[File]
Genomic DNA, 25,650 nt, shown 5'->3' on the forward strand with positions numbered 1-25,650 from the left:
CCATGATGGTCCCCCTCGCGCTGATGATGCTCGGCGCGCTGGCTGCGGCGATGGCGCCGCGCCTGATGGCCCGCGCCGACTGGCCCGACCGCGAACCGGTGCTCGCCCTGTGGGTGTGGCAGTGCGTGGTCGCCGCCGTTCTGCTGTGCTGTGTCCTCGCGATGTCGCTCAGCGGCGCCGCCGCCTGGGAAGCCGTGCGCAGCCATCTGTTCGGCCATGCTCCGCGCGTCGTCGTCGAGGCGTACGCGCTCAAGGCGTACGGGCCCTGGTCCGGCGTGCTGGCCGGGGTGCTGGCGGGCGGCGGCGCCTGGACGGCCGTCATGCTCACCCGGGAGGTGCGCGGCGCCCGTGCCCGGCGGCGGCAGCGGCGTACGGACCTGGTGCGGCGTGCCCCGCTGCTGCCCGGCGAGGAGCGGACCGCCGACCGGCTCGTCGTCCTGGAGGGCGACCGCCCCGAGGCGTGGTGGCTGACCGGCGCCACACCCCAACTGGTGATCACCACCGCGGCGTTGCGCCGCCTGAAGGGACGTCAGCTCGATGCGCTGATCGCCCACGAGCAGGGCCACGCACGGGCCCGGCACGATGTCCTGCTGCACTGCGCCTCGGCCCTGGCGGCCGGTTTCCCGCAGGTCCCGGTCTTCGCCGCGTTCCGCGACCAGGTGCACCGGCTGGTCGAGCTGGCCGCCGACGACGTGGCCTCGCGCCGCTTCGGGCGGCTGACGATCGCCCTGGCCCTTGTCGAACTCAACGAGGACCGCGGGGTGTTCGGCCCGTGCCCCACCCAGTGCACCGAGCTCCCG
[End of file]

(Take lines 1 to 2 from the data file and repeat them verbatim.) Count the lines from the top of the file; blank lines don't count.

Genomic DNA, 25,650 nt, shown 5'->3' on the forward strand with positions numbered 1-25,650 from the left:
CCATGATGGTCCCCCTCGCGCTGATGATGCTCGGCGCGCTGGCTGCGGCGATGGCGCCGCGCCTGATGGCCCGCGCCGACTGGCCCGACCGCGAACCGGTGCTCGCCCTGTGGGTGTGGCAGTGCGTGGTCGCCGCCGTTCTGCTGTGCTGTGTCCTCGCGATGTCGCTCAGCGGCGCCGCCGCCTGGGAAGCCGTGCGCAGCCATCTGTTCGGCCATGCTCCGCGCGTCGTCGTCGAGGCGTACGCGCTCAAGGCGTACGGGCCCTGGTCCGGCGTGCTGGCCGGGGTGCTGGCGGGCGGCGGCGCCTGGACGGCCGTCATGCTCACCCGGGAGGTGCGCGGCGCCCGTGCCCGGCGGCGGCAGCGGCGTACGGACCTGGTGCGGCGTGCCCCGCTGCTGCCCGGCGAGGAGCGGACCGCCGACCGGCTCGTCGTCCTGGAGGGCGACCGCCCCGAGGCGTGGTGGCTGACCGGCGCCACACCCCAACTGGTGATCACCACCGCGGCGTTGCGCCGCCTGAAGGGACGTCAGCTCGATGCGCTGATCGCCCACGAGCAGGGCCACGCACGGGCCCGGCACGATGTCCTGCTGCACTGCGCCTCGGCCCTGGCGGCCGGTTTCCCGCAGGTCCCGGTCTTCGCCGCGTTCCGCGACCAGGTGCACCGGCTGGTCGAGCTGGCCGCCGACGACGTGGCCTCGCGCCGCTTCGGGCGGCTGACGATCGCCCTGGCCCTTGTCGAACTCAACGAGGACCGCGGGGTGTTCGGCCCGTGCCCCACCCAGTGCACCGAGCTCCCG